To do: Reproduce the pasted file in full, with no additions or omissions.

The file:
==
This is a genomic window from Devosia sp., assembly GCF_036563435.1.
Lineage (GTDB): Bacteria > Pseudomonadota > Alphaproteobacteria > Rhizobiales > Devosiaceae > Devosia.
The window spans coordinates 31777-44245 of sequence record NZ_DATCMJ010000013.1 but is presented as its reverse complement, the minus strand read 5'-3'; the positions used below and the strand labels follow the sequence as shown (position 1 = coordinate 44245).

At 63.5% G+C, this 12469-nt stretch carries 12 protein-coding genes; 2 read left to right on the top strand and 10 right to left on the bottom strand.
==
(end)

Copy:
This is a genomic window from Devosia sp., assembly GCF_036563435.1.
Lineage (GTDB): Bacteria > Pseudomonadota > Alphaproteobacteria > Rhizobiales > Devosiaceae > Devosia.
The window spans coordinates 31777-44245 of sequence record NZ_DATCMJ010000013.1 but is presented as its reverse complement, the minus strand read 5'-3'; the positions used below and the strand labels follow the sequence as shown (position 1 = coordinate 44245).

At 63.5% G+C, this 12469-nt stretch carries 12 protein-coding genes; 2 read left to right on the top strand and 10 right to left on the bottom strand.